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frugal technology, simple living and guerrilla large-appliance repair
Sun, 01 Jul 2012

Debian Wheezy with GNOME 3: Day 3 -- Troublesome browser-related CPU loads, plus GNOME Classic

I'm on my second day of intense use of my Debian Wheezy (aka Testing) system, which I upgraded from Squeeze (aka Stable) on Friday.

While I'm getting the hang of GNOME Shell, with its "hot corner" mousing technique, creation of virtual desktops as needed, plus the overall newness of transitioning from GNOME 2.30 to 3.4.2, today I decided to work in the GNOME Classic desktop as opposed to the full GNOME Shell.

Aside from not needing 3D compositing, GNOME Classic works a whole lot like the "old' GNOME 2.3x desktop. There are Applications and Places menus at the top left side of the screen, virtual desktops at the bottom right, notifications at the top right.

The menus are filled out appropriately with my applications, ctrl-alt-left/right arrow toggles between them, and I'm getting notifications from the upper right panel (as opposed from center bottom in the full GNOME Shell).

I imported my Google Chrome bookmarks into Chromium, which is new enough at version 18.0.1025.151 for me to use (unlike the 6.x in Squeeze).

Yesterday after a very long session (made even longer due to my suspending the night previous), both the Chrome and Iceweasel/Firefox browsers were using a lot of CPU -- pegging both cores on my AMD Athlon chip to 100 percent more often than not.

I'm not sure what was going on there, but a reboot helped then, and so far today everything is running well with Chromium as my main browser.

One of the things I did after the install was remove the "old" kernels from Debian Squeeze, squeeze-backports and Liquorix that I had in the system. I should have kept them at least until I figured out whether this CPU-hogging was going to persist. I could always grab a Backports kernel if I really need it, but I'm confident that a) this isn't kernel-related and b) either I'll resolve it, or Debian will via a subsequent update.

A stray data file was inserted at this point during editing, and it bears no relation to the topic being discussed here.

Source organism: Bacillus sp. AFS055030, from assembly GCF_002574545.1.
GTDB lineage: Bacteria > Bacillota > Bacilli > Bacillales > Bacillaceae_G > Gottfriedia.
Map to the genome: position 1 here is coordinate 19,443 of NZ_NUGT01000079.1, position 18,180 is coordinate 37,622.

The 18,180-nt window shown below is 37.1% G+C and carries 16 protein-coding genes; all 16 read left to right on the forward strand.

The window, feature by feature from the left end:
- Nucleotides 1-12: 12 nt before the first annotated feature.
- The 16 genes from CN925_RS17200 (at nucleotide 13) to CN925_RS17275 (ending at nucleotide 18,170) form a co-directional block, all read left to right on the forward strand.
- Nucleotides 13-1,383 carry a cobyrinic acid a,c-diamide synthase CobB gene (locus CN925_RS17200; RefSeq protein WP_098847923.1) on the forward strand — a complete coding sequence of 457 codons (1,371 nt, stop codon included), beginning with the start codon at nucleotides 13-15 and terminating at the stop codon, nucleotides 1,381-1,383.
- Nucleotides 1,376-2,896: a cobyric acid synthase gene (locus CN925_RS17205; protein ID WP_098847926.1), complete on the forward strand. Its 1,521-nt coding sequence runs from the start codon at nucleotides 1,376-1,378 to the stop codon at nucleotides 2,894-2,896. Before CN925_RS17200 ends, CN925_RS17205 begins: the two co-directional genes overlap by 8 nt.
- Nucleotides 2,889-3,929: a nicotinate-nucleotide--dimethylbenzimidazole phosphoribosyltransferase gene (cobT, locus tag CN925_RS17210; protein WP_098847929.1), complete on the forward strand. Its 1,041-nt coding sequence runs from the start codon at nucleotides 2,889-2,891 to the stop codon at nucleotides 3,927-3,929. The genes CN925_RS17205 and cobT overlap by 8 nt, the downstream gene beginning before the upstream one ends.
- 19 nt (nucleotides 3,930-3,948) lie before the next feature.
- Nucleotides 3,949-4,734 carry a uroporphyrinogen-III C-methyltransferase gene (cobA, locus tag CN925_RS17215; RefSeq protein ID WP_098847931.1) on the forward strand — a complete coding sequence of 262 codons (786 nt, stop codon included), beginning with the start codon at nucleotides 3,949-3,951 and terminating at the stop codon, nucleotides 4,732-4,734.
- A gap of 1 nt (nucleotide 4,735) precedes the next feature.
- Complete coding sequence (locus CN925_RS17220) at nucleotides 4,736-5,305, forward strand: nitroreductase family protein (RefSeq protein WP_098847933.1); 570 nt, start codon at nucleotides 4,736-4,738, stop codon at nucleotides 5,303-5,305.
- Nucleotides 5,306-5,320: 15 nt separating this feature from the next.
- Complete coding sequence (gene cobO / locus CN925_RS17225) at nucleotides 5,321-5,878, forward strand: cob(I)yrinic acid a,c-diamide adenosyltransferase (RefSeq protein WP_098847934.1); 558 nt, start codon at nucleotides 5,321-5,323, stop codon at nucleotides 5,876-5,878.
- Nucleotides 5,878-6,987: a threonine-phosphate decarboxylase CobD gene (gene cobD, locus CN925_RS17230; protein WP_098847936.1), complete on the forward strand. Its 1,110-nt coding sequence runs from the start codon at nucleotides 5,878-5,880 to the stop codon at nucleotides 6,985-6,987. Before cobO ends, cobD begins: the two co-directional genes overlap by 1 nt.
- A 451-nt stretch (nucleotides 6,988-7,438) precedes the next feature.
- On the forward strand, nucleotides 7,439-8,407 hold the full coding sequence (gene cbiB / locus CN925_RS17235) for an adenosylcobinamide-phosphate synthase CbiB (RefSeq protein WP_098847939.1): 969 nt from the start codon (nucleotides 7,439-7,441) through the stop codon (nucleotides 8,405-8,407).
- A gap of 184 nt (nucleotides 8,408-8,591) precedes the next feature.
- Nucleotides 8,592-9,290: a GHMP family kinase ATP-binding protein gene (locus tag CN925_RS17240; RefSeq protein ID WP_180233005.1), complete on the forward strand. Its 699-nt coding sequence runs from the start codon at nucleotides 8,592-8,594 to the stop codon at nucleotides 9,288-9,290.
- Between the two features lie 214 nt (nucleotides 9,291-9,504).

Other things I did yesterday were to install the gnome-extension package (I already installed gnome-tweak-tool) and bookmark the official GNOME Extensions web site, which you can use to install further extensions and manage them as well. I also found this helpful page on GNOME Shell extensions from CentOS developer Jim Perrin. One of the things I learned there was that to activate a GNOME Shell extension, you need to log out and log back in.

Another problem I'm having is with the Google account integration. The system is having trouble connecting to Google. Now in Classic mode, I'm not automatically connected to Google Talk via Empathy.

I'm going to stay in GNOME Classic all day today, and I'll report back on performance as the day continues.

Two hours later: Everything is running great. Chromium takes CPU when it needs it and gives it up when it doesn't. That's how it's supposed to work.

Could the 'leap second' be at fault? A Debian developer says the "leap second" made apps that include Firefox consume all the CPU on the system. That sounds like as good an explanation as any for my troubles yesterday.